As shown on the company's website found here, Almagine's market range is immense. Almagine HL is a natural whole ingredient that can conventionally be used to replace unhealthy eggs and butter while simultaneously preserving the richness of flavor derived from the algae's healthy oils. On the other hand, Almagine HP is a high protein product opening the door to a new food source away from the predominant markets of soy and dairy, two products with related allergies.
The Right Trend At The Right Time
Why any of this matters for Solazyme is that it highlights the untapped potential that the company still has in regards to the food industry alone. Almagine represents the first product brand produced by SRN and yet it's impact could significantly alter the way food is developed, produced, and consumed. I attempt to address this concept in my article found here as it pertains to global trends for food prices and meat demand in particular.
This is already being played out when we consider the rising costs of animal feed along with meat and dairy prices. Fluctuations in price due to weather were witnessed in the recent drought disaster felt across the nation. Artificial prices also have a toll to pay. Just weeks ago, Congress narrowly averted a doubling of milk prices to $7/gallon, which represents the true cost of milk were it not to be subsidized in order to be kept at an artificially low price.
While a non-GMO product like Almagine can cost-effectively substitute milk, eggs, and butter, what remains yet to be seen is the impact the tailored food oils can have. Yet the demand is clearly there. The expansion with Bunge also added the inclusion of "certain tailored food oils for sale in Brazil" according to the announced agreement. Additionally, ADM's arrangement with Solazyme will entail tailored algal oils that will be sold "primarily to the industrial and nutritional markets in North America."
This is worthy of consideration when we reflect on the fact that the company has already previously announced the development of three uniquely tailored oils that can have a large impact on food-related applications. An oil with a high oleic profile that eliminates polyunsaturated fats and an oil with the highest level of myristic acid can be read about in my article found here. Both of these accomplishments represent feats unable to be accomplished by other companies to date. The additional announcement of a cocoa butter replicate can serve to be beneficial for a company like Hershey, Kraft, or even ADM. Each of these companies have cocoa-related applications which are ultimately subject to risks and costs related to geography and weather.
Above all of the technological potential, one of the most important underlying trends that is also serving to the benefit of Solazyme now is the falling price of sugar around the world. As one of the largest input costs, sugar's outlook plays a pivotal role in the outlook of the company. Bloomberg announced today that the largest U.S. sugar output seen in the past decade is in part due to farmers using more genetically modified seeds to increase yields in sugar beets. More relevant, Brazilian sugar supply is also expected to increase due to heavy rains and higher yielding varieties according to another Bloomberg article found here. The trend is expected to continue into the 2014-2015 harvest as well.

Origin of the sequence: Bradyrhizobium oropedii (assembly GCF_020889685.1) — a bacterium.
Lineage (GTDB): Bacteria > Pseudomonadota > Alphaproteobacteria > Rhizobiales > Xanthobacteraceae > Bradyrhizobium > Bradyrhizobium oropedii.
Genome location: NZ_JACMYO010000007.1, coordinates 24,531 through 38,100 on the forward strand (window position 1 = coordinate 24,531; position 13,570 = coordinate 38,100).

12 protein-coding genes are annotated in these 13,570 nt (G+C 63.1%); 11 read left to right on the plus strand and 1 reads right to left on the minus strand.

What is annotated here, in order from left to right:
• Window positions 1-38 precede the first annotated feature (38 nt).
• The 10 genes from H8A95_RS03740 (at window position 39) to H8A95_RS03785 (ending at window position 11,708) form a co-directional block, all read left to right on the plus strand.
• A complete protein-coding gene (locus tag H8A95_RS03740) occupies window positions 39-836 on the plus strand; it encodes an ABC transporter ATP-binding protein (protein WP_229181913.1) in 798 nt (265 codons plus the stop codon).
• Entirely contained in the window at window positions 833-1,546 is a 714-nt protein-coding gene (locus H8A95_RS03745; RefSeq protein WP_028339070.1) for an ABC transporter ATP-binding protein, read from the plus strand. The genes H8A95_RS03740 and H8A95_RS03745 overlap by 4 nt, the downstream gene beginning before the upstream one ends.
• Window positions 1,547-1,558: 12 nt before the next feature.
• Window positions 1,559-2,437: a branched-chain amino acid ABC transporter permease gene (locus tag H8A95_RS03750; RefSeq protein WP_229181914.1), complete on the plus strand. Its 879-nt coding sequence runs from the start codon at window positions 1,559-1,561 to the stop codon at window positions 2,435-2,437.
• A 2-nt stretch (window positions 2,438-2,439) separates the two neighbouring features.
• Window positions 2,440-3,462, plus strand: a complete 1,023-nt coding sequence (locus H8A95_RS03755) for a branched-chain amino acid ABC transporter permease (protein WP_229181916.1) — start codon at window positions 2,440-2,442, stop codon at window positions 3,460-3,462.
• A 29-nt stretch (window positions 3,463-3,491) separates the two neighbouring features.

As it now stands, Solazyme is a company priced with a market capitalization of $453 million. The company appears to be reaching undervalued prices when merely taking into consideration that it just increased its cash and cash equivalents by an additional $119 million. Considering the company had roughly $167 million in cash and cash equivalents last quarter, the new total provides more than enough capital for the company to grow as it brings online its large manufacturing facilities through its relationships with Bunge, ADM, and Roquette.
Through each of these partnerships, there is a common trend that can be seen throughout when it comes to the market of food and nutritionals. The "free" facility from Roquette and the expansion into tailored food oils by Bunge both remain indicative that expectations are growing for Solazyme's potential impact when it comes to food-related applications. Whether it be through non-GMO or tailored oil means, Solazyme's food applications are primed to address a wide market through the commercial introduction of a food source that has long been overlooked. Though often associated merely with biofuels, the current relationship structure of Solazyme should be indicative to investors that food applications are about to play a large part in the company's future.
Disclosure: I am long SZYM, BG. I wrote this article myself, and it expresses my own opinions. I am not receiving compensation for it (other than from Seeking Alpha). I have no business relationship with any company whose stock is mentioned in this article.